As a lover of New York City and an admirer of the human brain, it is only natural that I draw parallels between the two, right? As I learn more about both my favorite city (more accurately, the borough of Manhattan) and the most fascinating organ of the body, I see an increasing number of similarities in their structure and characteristics.
It all started when I learned about brain lateralization and the corpus callosum. The two sides of the brain—the right and left hemispheres—each play unique and complementary roles in brain function. They each have different “personalities” and carry out different types of cognitive activities in order to maximize efficiency in the brain. For example, the left hemisphere is responsible for language, logic, and math. The right brain is strong in visual and spatial perception, music, and creativity. Of course, one side without the other is not conducive to the overall purpose of the brain, contrary to the pop-psychology myth that people can be either right-brain or left-brain dominant. It is the collaboration of both hemispheres that allows for the magical and perfectly composed execution of the brain’s tasks which are responsible for virtually every element of our lives.
How do the right and left hemisphere communicate? The structure called the corpus callosum (“tough body” in Latin) brings these two seemingly separate systems together in harmonious synthesis. The corpus callosum, also called the “callosum commissure,” is a thick band of 200-250 million neural fibers located in the middle of the brain. It is responsible for consistent communication between the two hemispheres, and is the largest bundle of white matter (myelinated axons) in the brain. Neural messages are transmitted through the corpus callosum quickly, accurately and continuously, for a constant transport of information and activity.
By virtue of its central location and multitude of thin axons bridging together the right and left hemispheres, the corpus callosum resembles Central Park, the iconic urban park connecting the East and West sides of upper Manhattan. This 843 acre bundle of trees, playgrounds, and ponds is the wonderful collaboration center of East Side and West Side. While otherwise divided in self-perceived superiority, the two sides k have no choice but to come together in enjoyment of this monumental man-made park. The 25,000 trees act as the “green matter,” quickly transmitting electrochemical messages (or bicycles, squirrels and strollers) through the park from one side to the other.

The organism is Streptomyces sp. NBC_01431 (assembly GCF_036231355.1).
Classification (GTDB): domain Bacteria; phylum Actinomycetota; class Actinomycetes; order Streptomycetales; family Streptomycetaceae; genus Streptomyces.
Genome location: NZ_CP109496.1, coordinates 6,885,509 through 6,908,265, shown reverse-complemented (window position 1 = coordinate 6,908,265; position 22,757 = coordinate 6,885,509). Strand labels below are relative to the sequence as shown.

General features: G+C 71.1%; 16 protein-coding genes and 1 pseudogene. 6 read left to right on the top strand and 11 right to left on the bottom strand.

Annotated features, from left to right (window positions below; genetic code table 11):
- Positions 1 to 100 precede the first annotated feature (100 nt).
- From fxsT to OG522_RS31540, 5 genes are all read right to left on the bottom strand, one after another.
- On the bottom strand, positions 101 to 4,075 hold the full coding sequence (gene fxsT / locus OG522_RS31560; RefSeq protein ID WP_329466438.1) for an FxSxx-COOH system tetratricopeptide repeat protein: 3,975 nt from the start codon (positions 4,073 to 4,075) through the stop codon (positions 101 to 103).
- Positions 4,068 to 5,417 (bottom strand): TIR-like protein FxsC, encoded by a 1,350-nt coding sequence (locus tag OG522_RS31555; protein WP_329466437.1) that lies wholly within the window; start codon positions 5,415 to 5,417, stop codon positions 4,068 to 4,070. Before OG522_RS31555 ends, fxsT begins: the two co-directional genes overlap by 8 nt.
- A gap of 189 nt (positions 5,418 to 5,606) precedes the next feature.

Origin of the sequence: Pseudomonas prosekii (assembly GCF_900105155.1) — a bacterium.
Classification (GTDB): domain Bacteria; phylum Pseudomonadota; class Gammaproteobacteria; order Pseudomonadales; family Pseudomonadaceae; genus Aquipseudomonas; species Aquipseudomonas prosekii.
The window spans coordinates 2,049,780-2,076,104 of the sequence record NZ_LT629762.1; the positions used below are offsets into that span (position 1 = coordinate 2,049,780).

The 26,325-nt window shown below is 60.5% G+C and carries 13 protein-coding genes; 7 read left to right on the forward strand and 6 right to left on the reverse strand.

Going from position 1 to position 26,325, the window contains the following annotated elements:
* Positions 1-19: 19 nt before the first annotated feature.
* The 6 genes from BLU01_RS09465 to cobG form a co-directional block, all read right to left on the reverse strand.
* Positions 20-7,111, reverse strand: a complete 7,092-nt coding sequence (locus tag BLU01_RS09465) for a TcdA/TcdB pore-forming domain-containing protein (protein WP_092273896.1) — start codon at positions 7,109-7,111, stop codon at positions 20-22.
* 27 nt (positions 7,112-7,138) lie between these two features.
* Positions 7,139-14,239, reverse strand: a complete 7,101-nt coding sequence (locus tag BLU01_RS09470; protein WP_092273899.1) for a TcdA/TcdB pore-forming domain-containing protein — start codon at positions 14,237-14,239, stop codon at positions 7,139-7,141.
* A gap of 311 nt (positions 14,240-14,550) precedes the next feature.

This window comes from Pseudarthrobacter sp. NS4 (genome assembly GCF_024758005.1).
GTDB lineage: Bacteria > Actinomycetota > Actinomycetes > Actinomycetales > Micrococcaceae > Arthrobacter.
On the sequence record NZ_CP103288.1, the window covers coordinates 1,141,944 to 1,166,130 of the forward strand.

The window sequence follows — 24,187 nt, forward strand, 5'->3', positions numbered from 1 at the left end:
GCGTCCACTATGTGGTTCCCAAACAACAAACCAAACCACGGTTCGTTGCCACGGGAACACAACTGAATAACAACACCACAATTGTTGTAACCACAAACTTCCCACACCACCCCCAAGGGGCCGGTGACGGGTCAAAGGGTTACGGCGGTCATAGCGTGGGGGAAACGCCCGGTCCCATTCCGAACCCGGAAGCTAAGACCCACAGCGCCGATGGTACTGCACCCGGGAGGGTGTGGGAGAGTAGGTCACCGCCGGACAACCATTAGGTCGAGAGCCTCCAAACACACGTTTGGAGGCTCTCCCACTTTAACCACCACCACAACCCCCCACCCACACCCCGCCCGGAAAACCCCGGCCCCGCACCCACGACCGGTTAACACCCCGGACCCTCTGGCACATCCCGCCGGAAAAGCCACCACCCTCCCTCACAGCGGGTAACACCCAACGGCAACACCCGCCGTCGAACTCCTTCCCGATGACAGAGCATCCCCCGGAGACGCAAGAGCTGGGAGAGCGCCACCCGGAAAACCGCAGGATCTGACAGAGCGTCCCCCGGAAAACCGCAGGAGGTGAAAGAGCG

It is remarkable to note that the corpus callosum only divides the cerebral cortex, located in the forebrain. The midbrain and hindbrain are not separated by the corpus callosum; rather they are their own, unified parts of the brain with distinct structures inside of them, such as the cerebellum and medulla. In a similar fashion, midtown and downtown Manhattan have no particular park dividing them, though there are many neighborhoods within the rest of the city—Murray Hill or SoHo, for example. When it comes to uptown Manhattan, however, we ask, “East or west of the park?”
When traveling through the park, superficial identity regarding “East-sider” or “West-sider” (or anywhere else for that matter) is simply not of concern. Central Park is a colossal green melting pot of Snobby Old Money East-siders, Friendly Down to Earth West-siders (admittedly, I am biased towards the West Side), and just about every type of person from around New York City, the U.S., and the world. The greatest city in the world would not be what it is without all of its individual components and their colorful union in the park. Whether you are riding in a horse and carriage, visiting the zoo or enjoying a concert and picnic on the Great Lawn, time spent in Central Park is full of rich and diverse moments of communication between both “sides” of the city, and all hemispheres of the earth—East and West, Northern and Southern. Not any less magical and complex a symphony than the callosum commissure.